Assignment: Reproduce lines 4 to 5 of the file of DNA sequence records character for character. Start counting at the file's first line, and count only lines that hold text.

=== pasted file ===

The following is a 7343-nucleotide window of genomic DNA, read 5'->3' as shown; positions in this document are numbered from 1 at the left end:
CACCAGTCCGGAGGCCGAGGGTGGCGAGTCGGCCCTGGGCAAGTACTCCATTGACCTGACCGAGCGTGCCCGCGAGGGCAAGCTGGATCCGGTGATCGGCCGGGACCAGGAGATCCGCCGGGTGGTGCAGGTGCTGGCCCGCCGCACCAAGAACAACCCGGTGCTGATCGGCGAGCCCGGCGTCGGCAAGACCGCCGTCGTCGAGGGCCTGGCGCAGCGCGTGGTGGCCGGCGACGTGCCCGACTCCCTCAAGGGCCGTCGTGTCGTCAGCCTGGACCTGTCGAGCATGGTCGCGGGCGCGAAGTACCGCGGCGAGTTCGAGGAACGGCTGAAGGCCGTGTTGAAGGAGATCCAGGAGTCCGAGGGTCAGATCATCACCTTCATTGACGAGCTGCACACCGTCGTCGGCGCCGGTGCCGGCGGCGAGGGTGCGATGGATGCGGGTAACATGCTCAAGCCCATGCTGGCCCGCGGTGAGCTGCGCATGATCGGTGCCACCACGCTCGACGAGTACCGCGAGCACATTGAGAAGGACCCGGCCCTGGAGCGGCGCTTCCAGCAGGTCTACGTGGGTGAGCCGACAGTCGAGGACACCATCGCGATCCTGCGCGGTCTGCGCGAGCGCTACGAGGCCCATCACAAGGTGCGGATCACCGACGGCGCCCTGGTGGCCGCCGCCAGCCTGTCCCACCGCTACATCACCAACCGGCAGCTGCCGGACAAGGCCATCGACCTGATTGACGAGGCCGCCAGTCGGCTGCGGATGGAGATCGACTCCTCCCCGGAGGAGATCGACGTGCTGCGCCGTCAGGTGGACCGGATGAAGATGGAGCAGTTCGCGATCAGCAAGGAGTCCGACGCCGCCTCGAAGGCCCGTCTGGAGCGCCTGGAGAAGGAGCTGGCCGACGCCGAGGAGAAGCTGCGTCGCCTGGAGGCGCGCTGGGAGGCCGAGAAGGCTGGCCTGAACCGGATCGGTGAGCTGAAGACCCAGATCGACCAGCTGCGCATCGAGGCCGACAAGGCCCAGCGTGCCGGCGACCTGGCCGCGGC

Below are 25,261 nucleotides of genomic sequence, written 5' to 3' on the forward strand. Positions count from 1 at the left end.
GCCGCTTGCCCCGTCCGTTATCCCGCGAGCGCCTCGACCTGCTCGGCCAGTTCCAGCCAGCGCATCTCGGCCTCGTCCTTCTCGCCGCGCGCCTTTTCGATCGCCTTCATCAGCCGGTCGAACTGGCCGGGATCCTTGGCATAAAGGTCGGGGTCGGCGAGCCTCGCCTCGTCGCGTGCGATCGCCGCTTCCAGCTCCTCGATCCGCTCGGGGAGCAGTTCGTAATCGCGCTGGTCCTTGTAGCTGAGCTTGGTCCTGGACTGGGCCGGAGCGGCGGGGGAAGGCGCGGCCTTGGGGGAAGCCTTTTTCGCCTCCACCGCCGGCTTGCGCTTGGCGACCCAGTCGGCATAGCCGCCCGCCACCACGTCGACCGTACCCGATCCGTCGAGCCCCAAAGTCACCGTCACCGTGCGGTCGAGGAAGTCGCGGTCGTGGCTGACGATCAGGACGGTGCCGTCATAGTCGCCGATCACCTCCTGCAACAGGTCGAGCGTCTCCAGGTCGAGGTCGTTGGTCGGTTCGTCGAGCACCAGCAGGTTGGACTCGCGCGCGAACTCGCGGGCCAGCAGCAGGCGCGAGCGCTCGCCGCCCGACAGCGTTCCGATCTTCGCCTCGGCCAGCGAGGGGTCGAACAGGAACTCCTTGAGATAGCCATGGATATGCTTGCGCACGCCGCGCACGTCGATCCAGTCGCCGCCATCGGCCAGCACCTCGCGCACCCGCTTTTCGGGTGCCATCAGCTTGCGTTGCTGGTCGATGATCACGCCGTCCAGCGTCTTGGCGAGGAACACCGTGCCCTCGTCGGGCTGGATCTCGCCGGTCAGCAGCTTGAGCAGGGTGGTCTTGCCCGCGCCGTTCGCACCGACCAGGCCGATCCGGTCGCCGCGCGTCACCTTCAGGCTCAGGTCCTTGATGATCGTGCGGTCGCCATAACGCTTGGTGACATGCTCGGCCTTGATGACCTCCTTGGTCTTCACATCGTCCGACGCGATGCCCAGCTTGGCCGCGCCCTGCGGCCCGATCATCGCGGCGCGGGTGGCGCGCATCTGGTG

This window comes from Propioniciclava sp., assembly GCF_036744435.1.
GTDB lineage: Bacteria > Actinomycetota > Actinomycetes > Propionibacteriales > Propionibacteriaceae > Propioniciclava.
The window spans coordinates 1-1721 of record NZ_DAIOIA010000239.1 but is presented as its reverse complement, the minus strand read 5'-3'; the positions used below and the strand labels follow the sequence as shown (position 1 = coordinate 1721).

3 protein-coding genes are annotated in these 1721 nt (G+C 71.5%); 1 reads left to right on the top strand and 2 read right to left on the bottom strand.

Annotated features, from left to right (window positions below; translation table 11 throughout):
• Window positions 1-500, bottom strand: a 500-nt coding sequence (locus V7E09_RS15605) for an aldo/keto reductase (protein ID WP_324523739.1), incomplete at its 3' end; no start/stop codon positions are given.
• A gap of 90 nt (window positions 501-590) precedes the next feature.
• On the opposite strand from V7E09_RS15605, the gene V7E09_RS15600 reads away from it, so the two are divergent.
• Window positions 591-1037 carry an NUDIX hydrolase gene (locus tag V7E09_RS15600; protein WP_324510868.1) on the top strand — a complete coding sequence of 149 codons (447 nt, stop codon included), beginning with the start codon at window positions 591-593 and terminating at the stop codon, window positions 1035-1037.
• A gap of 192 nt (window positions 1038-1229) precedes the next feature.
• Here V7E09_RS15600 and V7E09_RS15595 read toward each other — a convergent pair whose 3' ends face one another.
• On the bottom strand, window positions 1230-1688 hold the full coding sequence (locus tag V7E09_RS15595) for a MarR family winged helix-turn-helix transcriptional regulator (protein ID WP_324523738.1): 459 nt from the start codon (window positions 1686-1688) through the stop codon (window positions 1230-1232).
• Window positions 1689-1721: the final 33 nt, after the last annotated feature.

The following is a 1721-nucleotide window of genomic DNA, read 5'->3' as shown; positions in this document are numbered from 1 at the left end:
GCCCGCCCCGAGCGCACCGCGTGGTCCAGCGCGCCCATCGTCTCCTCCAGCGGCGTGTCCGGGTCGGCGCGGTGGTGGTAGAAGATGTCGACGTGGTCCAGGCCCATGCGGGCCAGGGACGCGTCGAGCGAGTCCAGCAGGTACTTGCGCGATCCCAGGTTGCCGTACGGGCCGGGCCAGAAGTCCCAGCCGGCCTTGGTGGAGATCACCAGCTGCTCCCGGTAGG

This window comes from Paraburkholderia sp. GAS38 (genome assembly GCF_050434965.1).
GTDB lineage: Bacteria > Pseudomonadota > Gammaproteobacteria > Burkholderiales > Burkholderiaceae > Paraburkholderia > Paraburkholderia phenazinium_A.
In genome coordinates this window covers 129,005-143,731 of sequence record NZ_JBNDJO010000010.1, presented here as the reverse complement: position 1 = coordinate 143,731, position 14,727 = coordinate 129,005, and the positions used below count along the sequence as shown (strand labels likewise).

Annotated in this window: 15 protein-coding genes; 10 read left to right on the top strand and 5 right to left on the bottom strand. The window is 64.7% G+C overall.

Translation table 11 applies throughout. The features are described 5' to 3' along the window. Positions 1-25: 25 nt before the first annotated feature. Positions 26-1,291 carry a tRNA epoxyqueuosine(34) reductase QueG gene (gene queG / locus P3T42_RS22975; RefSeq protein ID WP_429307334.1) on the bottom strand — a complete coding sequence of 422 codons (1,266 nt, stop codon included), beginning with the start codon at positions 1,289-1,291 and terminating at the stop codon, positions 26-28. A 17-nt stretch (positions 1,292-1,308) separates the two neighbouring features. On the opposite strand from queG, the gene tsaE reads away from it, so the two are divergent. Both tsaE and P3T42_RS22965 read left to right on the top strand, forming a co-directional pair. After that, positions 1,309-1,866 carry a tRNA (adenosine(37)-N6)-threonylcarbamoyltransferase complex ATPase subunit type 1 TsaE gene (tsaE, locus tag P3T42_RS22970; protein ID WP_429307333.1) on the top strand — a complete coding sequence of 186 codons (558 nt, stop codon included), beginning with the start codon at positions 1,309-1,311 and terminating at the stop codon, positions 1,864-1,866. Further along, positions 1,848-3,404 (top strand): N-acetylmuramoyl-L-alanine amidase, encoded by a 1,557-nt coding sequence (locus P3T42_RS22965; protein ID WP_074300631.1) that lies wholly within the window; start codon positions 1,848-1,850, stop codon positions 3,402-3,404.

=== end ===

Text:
GCCGCTTGCCCCGTCCGTTATCCCGCGAGCGCCTCGACCTGCTCGGCCAGTTCCAGCCAGCGCATCTCGGCCTCGTCCTTCTCGCCGCGCGCCTTTTCGATCGCCTTCATCAGCCGGTCGAACTGGCCGGGATCCTTGGCATAAAGGTCGGGGTCGGCGAGCCTCGCCTCGTCGCGTGCGATCGCCGCTTCCAGCTCCTCGATCCGCTCGGGGAGCAGTTCGTAATCGCGCTGGTCCTTGTAGCTGAGCTTGGTCCTGGACTGGGCCGGAGCGGCGGGGGAAGGCGCGGCCTTGGGGGAAGCCTTTTTCGCCTCCACCGCCGGCTTGCGCTTGGCGACCCAGTCGGCATAGCCGCCCGCCACCACGTCGACCGTACCCGATCCGTCGAGCCCCAAAGTCACCGTCACCGTGCGGTCGAGGAAGTCGCGGTCGTGGCTGACGATCAGGACGGTGCCGTCATAGTCGCCGATCACCTCCTGCAACAGGTCGAGCGTCTCCAGGTCGAGGTCGTTGGTCGGTTCGTCGAGCACCAGCAGGTTGGACTCGCGCGCGAACTCGCGGGCCAGCAGCAGGCGCGAGCGCTCGCCGCCCGACAGCGTTCCGATCTTCGCCTCGGCCAGCGAGGGGTCGAACAGGAACTCCTTGAGATAGCCATGGATATGCTTGCGCACGCCGCGCACGTCGATCCAGTCGCCGCCATCGGCCAGCACCTCGCGCACCCGCTTTTCGGGTGCCATCAGCTTGCGTTGCTGGTCGATGATCACGCCGTCCAGCGTCTTGGCGAGGAACACCGTGCCCTCGTCGGGCTGGATCTCGCCGGTCAGCAGCTTGAGCAGGGTGGTCTTGCCCGCGCCGTTCGCACCGACCAGGCCGATCCGGTCGCCGCGCGTCACCTTCAGGCTCAGGTCCTTGATGATCGTGCGGTCGCCATAACGCTTGGTGACATGCTCGGCCTTGATGACCTCCTTGGTCTTCACATCGTCCGACGCGATGCCCAGCTTGGCCGCGCCCTGCGGCCCGATCATCGCGGCGCGGGTGGCGCGCATCTGGTG

This window comes from Propioniciclava sp., assembly GCF_036744435.1.